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Reducing floating point precision !

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I''m working with a good camera engine , so i want to decrease the precision of a floating point variable , so that 0.00000001 appears as 0.0 only , so how to do it ? thanks for your help ...Xeee

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I doubt you''re doing anything that''s so precise that it won''t be happy with 0.00000001 instead of 0. If you really do need it consider a threshold instead of 0. E.g. if you''re doing something like if (value == 0) then change that to if (value < 0.001) so everything smaller than 0.001 will be considered, and if value == 0.00000001 then it will be treated as 0 in your program flow.

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- outRider -

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i may have mis-explained my problem , you idea(outrider) is good , but i really need to set this value to zero .
the problem in more details is the when i convert 90 degrees to radians by multiplying by PI/180 , where pi is defined by an 8 digits value , and i give the resulting value to cos(); the answer is not 0 , it is -4.4896592167739e-011 , it is an extremely small value , which is later checked for being zero and multiplied by something , so this is my problem .
if i can get a more precise value for PI (something like 16 or more digits) so that cos(toradians(90))== 0 , that may solve my problem coz as far as i know that PI has as infinite number of digits.
sorry for bad english .
thanks for paying attention .

...Xeee

[edited by - xeee on April 17, 2002 7:55:17 PM]

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palidine : i thought about this but i think it''s costy , cos that''s done 3 times every frame , or may b i''m under-estimating the speed of the CPU .

...Xeee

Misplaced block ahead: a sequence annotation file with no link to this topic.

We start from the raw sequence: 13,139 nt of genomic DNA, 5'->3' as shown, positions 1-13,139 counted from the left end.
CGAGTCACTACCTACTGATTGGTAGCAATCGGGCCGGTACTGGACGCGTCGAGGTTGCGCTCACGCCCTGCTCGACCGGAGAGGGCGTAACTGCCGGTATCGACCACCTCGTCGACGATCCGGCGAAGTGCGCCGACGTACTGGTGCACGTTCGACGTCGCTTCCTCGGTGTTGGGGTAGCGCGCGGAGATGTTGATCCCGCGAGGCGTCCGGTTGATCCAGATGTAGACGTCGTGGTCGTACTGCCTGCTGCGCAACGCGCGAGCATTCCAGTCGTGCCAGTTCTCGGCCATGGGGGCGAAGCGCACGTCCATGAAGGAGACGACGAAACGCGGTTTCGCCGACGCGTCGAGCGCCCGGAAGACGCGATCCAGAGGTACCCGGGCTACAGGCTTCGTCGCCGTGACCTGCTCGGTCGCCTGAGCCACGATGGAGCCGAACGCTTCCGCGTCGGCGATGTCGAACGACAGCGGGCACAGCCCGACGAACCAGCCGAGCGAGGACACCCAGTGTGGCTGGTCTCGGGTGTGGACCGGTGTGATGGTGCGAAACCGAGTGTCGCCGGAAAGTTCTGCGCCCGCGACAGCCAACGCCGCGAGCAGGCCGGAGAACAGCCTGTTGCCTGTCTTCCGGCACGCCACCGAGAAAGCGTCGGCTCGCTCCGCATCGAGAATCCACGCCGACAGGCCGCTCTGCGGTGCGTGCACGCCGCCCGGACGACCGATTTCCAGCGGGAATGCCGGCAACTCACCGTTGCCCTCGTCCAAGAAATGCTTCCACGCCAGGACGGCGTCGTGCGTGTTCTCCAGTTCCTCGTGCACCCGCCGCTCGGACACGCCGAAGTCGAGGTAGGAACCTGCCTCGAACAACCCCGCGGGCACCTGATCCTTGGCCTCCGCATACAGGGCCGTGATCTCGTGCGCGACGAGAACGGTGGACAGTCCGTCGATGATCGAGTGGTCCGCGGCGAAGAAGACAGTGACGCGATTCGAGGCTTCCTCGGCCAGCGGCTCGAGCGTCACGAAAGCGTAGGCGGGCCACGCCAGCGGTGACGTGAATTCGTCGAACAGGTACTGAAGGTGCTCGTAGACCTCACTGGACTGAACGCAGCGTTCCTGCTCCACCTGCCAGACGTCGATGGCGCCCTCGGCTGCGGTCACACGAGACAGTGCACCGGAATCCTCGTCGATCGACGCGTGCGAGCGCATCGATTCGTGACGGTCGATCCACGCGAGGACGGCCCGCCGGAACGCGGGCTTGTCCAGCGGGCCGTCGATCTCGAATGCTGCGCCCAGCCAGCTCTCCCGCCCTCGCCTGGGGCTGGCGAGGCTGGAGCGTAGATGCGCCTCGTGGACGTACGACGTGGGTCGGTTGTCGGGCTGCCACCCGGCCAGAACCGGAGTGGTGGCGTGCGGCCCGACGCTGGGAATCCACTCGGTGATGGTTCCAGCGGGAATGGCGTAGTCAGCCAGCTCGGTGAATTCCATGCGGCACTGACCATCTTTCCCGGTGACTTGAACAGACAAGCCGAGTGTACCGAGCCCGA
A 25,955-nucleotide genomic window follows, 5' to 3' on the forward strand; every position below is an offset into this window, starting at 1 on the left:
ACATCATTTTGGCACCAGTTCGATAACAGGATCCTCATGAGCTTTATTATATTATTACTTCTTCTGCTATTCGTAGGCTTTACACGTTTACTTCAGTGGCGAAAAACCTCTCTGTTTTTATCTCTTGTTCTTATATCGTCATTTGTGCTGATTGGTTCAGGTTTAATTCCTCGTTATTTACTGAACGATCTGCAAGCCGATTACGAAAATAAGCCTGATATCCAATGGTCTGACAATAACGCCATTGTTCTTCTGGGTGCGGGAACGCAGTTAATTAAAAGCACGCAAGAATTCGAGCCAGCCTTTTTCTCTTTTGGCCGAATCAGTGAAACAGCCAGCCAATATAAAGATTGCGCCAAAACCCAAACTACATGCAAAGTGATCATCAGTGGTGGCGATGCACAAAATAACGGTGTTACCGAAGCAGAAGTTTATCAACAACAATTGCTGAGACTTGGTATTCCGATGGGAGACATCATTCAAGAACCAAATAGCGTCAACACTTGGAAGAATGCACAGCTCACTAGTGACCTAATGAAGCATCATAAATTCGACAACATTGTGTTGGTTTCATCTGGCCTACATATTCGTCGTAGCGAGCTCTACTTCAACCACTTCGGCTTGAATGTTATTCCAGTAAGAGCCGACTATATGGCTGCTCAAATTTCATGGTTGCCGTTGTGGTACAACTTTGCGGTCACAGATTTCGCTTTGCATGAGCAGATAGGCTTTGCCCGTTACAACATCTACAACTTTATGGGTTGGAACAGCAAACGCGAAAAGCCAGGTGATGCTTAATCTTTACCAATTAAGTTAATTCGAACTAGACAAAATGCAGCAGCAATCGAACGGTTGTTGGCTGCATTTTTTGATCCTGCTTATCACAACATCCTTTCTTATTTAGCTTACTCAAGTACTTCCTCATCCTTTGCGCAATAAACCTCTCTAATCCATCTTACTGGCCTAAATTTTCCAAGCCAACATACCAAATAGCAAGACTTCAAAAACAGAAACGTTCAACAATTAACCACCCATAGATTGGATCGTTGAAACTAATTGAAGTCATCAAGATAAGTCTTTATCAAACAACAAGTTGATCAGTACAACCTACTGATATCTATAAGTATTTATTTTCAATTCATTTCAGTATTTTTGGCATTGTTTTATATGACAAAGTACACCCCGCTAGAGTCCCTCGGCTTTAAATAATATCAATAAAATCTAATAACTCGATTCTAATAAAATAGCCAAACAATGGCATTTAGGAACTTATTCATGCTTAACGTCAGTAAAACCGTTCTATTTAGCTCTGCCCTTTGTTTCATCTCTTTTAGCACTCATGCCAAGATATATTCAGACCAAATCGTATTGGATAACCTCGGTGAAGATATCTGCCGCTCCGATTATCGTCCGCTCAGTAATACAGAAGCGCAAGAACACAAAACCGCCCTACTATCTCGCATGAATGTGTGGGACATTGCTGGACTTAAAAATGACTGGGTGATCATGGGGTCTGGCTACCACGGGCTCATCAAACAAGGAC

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quote:
which is later checked for being zero and multiplied by something


well then, where you check the above check like someone above suggested:

if (variable < 0.001)....

if you want it to be exactly zero you''re gona have to conver it somewhere. also i don''t think is a big load on the processor, maybe 3-5 cycles....dunno...

-me

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ok thanks palidine , i think that''s the only solution , but i tried to keep my game as fast as possible so i thought there''d b another solution , thanks anyway .

gotta continue my game .....

...Xeee

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Guest Anonymous Poster
you have a significant design flaw if your program is converting degrees to radian, well unless you are reading data from a file. Get rid of the degrees and work completely in radians. As for pi you can get a good value using trig. I don''t remember, maybe 4*atan(.5) or something like that. Ideally it would be a constant in math.h, that''s what java does.

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do you mean as in displaying the number on the screen or in a text file?

if so, if you are using something like sprintf, try this

%.3f

this is 3 decimal places for example

others are used for significant figures instead. Look in the help file.

If you actually mean the engine, then only thing I can say is why bother, but you can ignore that comment.



Beer - the love catalyst
good ol'' homepage

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This:
if (variable < 0.001)....
is MUCH cheaper than a cos(). I.e., you will hardly notice a slowdown.

Forever trusting who we are
And nothing else matters
- Metallica

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Guest Anonymous Poster
You really should use radians. But if must convert to degrees, you should first make your PI/180 a constant and make it as precise as you want ie: 0.174f, 0.17444444f, etc.

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quote:
Original post by Anonymous Poster
4*atan(.5) or something like that

4*atan(1), actually. Remember the unit circle?

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since cos returns values between -1 and 1, you''ve got to change the code to this:


inline float ABS( float value ) { if( value < 0 ) return -value; return value; }

if( ABS(value) < 0.001f )
{
    // blah, blah, blah...
}


Compared to the cos function itself, this is lightening fast!

(PS That ABS method should probably be a templated function, but I just did it like that for simplicity)


codeka.com - Just click it.

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